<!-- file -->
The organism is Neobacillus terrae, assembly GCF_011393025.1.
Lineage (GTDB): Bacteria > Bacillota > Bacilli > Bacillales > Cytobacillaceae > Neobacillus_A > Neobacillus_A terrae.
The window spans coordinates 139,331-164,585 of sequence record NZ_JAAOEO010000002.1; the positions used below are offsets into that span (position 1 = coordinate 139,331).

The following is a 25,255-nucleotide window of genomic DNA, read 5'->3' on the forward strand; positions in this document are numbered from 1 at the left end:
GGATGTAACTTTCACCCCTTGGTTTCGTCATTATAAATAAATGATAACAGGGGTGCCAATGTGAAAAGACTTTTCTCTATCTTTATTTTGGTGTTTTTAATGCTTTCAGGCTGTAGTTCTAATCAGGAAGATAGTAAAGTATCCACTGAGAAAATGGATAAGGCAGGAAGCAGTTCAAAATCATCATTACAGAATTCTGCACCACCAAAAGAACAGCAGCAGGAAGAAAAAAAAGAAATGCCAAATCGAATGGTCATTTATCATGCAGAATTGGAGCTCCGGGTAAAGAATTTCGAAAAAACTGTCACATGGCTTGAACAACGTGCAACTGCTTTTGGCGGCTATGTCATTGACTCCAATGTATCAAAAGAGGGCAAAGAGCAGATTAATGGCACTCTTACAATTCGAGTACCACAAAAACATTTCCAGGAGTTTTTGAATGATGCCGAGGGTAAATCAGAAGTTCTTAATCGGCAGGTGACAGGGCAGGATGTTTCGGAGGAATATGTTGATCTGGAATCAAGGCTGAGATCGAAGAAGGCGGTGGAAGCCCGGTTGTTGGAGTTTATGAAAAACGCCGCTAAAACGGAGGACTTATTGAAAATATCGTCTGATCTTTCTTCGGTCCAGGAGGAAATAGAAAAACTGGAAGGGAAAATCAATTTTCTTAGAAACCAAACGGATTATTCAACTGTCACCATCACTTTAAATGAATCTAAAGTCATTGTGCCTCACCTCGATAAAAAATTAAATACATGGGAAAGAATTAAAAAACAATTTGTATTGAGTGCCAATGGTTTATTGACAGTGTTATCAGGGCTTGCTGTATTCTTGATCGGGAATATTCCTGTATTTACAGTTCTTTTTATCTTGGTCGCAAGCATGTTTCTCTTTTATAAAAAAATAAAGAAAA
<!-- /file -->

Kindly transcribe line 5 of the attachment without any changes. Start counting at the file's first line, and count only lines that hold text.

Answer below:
GGATGTAACTTTCACCCCTTGGTTTCGTCATTATAAATAAATGATAACAGGGGTGCCAATGTGAAAAGACTTTTCTCTATCTTTATTTTGGTGTTTTTAATGCTTTCAGGCTGTAGTTCTAATCAGGAAGATAGTAAAGTATCCACTGAGAAAATGGATAAGGCAGGAAGCAGTTCAAAATCATCATTACAGAATTCTGCACCACCAAAAGAACAGCAGCAGGAAGAAAAAAAAGAAATGCCAAATCGAATGGTCATTTATCATGCAGAATTGGAGCTCCGGGTAAAGAATTTCGAAAAAACTGTCACATGGCTTGAACAACGTGCAACTGCTTTTGGCGGCTATGTCATTGACTCCAATGTATCAAAAGAGGGCAAAGAGCAGATTAATGGCACTCTTACAATTCGAGTACCACAAAAACATTTCCAGGAGTTTTTGAATGATGCCGAGGGTAAATCAGAAGTTCTTAATCGGCAGGTGACAGGGCAGGATGTTTCGGAGGAATATGTTGATCTGGAATCAAGGCTGAGATCGAAGAAGGCGGTGGAAGCCCGGTTGTTGGAGTTTATGAAAAACGCCGCTAAAACGGAGGACTTATTGAAAATATCGTCTGATCTTTCTTCGGTCCAGGAGGAAATAGAAAAACTGGAAGGGAAAATCAATTTTCTTAGAAACCAAACGGATTATTCAACTGTCACCATCACTTTAAATGAATCTAAAGTCATTGTGCCTCACCTCGATAAAAAATTAAATACATGGGAAAGAATTAAAAAACAATTTGTATTGAGTGCCAATGGTTTATTGACAGTGTTATCAGGGCTTGCTGTATTCTTGATCGGGAATATTCCTGTATTTACAGTTCTTTTTATCTTGGTCGCAAGCATGTTTCTCTTTTATAAAAAAATAAAGAAAA